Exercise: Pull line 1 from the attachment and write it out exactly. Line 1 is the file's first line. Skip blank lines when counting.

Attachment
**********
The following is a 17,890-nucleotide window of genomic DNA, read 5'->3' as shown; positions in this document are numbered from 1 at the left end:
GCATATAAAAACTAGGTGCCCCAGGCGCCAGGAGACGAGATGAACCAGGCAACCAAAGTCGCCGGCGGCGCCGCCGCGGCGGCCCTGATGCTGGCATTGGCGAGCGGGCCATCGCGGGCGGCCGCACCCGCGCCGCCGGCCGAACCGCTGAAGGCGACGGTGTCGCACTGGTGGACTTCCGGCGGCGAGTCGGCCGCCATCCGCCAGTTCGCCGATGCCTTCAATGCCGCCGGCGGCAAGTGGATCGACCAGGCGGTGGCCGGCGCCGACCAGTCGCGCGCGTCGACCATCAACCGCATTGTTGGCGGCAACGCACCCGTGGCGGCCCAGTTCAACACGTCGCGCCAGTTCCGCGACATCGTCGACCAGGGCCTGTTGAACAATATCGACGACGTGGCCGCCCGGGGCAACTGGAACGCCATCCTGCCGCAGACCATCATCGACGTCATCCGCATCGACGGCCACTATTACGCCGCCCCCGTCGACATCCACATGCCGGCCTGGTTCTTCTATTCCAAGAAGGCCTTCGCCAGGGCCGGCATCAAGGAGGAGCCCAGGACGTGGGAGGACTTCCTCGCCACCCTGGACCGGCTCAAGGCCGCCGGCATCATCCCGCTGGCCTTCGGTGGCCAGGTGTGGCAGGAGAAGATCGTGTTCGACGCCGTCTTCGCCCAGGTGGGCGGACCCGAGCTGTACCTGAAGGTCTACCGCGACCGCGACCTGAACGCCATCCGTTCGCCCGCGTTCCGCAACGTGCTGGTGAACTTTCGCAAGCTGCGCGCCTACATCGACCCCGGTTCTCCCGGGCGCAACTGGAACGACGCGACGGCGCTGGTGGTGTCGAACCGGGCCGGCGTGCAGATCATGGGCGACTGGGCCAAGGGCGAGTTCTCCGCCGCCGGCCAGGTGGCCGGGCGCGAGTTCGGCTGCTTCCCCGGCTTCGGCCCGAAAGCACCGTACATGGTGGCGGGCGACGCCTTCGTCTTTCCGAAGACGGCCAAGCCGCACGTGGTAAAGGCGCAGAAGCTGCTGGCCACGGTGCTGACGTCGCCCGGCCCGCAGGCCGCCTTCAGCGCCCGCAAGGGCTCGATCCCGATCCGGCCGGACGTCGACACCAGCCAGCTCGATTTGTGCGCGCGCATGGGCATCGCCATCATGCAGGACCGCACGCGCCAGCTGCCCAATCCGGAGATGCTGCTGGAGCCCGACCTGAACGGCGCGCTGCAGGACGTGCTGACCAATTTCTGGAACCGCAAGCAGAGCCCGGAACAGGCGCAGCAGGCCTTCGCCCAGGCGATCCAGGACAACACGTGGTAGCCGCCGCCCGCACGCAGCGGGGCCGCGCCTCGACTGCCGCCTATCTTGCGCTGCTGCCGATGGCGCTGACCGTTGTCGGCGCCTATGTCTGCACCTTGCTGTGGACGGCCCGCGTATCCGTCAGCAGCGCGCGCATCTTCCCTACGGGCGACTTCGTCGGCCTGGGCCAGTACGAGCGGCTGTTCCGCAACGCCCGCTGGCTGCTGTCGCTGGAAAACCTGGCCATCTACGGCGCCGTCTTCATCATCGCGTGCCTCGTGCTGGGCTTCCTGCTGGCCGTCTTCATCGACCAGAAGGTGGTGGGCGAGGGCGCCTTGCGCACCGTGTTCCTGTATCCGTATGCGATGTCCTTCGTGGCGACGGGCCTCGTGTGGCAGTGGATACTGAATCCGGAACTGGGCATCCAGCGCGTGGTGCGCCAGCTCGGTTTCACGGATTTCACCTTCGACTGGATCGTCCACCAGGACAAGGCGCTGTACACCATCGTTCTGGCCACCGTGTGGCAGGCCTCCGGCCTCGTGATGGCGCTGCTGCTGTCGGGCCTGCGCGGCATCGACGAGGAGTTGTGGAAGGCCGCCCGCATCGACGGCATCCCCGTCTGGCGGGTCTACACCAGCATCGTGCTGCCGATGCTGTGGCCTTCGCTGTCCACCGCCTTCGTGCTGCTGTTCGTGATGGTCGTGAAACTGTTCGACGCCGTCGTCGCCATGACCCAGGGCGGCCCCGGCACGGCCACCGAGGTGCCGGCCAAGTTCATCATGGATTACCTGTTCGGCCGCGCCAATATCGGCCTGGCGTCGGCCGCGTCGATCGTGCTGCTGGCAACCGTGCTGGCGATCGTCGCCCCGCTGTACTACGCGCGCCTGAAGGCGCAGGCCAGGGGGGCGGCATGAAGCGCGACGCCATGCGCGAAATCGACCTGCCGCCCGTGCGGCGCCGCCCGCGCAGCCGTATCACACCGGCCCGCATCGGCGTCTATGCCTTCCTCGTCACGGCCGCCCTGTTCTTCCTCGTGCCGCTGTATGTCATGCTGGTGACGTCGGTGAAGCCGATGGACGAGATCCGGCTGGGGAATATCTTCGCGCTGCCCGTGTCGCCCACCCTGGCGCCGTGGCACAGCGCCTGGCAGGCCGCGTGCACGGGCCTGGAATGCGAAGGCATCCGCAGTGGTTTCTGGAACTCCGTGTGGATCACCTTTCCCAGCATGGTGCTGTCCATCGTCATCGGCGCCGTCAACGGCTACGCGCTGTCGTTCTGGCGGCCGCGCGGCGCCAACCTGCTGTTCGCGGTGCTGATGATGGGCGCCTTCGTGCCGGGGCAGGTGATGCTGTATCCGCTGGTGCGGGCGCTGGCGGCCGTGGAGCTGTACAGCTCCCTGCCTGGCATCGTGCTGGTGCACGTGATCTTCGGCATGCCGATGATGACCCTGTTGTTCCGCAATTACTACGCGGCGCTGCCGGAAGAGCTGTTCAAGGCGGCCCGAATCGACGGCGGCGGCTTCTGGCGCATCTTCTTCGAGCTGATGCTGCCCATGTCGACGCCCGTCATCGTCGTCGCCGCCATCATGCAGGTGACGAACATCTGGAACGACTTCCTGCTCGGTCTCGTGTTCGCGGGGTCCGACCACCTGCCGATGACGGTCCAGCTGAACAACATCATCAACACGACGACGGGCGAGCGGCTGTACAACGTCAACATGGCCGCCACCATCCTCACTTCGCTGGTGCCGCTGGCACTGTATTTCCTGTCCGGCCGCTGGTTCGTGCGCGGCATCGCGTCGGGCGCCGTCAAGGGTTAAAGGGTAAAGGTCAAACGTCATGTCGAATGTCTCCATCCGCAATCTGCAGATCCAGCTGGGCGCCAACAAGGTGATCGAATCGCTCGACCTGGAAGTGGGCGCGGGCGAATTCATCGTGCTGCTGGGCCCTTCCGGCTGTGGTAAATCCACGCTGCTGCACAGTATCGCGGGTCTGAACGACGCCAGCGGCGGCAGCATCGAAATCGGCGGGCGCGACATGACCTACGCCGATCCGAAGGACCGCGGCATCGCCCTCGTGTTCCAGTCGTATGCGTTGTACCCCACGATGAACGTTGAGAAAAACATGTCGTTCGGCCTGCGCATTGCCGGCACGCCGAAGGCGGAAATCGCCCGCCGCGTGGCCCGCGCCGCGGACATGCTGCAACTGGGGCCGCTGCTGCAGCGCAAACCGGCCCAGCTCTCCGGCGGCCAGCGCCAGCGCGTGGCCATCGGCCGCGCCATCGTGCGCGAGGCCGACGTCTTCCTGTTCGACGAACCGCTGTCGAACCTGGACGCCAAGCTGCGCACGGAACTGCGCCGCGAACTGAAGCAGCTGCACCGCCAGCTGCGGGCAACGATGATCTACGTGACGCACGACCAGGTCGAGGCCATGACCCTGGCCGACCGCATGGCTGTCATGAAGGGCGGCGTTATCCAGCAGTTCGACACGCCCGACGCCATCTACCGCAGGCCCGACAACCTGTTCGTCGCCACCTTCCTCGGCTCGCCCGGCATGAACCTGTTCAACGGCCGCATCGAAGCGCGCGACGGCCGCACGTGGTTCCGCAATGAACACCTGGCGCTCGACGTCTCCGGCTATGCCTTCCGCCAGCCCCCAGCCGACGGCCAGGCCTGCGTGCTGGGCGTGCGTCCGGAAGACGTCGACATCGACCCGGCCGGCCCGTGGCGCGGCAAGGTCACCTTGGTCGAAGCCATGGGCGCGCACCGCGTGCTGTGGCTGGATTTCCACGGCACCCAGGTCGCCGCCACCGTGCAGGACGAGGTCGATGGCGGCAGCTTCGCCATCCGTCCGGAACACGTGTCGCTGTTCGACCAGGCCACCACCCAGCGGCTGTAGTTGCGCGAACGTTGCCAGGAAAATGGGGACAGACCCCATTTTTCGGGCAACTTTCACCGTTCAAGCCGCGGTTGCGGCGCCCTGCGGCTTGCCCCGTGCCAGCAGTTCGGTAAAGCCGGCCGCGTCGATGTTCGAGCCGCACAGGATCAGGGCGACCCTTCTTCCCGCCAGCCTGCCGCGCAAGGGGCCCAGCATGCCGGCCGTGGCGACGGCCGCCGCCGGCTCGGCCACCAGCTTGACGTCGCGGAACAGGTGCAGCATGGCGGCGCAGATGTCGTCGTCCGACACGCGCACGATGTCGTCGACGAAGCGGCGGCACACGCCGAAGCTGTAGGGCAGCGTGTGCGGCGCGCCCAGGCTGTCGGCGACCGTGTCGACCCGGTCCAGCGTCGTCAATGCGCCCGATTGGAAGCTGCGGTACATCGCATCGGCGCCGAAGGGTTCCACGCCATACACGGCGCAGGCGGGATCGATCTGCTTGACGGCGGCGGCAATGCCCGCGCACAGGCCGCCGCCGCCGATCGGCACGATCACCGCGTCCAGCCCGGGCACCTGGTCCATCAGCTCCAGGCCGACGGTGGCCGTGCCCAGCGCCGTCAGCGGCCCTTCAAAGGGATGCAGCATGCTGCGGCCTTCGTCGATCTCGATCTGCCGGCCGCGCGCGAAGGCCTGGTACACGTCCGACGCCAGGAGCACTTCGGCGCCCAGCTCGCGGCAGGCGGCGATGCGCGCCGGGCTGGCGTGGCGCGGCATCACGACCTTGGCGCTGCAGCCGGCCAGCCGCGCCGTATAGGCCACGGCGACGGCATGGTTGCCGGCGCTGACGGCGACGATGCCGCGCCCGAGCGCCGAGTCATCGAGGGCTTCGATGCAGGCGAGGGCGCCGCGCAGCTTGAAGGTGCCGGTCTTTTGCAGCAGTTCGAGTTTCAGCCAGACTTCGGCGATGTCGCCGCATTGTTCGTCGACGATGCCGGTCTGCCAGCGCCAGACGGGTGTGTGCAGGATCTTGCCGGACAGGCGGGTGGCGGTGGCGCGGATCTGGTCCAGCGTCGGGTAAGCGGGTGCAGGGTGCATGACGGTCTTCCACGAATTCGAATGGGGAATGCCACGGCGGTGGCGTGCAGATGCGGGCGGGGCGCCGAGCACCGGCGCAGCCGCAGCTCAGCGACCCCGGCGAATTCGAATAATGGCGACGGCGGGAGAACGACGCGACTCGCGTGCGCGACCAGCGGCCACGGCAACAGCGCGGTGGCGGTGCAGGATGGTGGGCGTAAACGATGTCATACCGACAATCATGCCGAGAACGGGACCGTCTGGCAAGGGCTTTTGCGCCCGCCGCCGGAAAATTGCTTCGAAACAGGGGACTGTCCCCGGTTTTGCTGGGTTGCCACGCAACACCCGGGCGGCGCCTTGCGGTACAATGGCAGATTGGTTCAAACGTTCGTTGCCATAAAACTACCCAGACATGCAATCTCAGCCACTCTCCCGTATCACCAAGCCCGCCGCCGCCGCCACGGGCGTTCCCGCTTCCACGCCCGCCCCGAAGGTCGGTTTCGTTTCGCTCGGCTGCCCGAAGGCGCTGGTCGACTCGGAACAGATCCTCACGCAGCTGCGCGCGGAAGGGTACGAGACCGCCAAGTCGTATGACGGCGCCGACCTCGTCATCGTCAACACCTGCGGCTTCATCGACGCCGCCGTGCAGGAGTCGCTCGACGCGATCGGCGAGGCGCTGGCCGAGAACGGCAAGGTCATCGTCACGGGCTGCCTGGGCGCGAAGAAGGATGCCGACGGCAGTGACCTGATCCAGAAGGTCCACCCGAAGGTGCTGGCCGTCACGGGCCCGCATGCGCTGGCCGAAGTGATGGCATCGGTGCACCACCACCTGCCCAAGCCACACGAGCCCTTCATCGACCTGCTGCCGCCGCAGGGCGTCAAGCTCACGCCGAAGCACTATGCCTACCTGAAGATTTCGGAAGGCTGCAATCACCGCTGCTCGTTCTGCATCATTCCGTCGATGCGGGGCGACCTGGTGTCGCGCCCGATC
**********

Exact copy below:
The following is a 17,890-nucleotide window of genomic DNA, read 5'->3' as shown; positions in this document are numbered from 1 at the left end: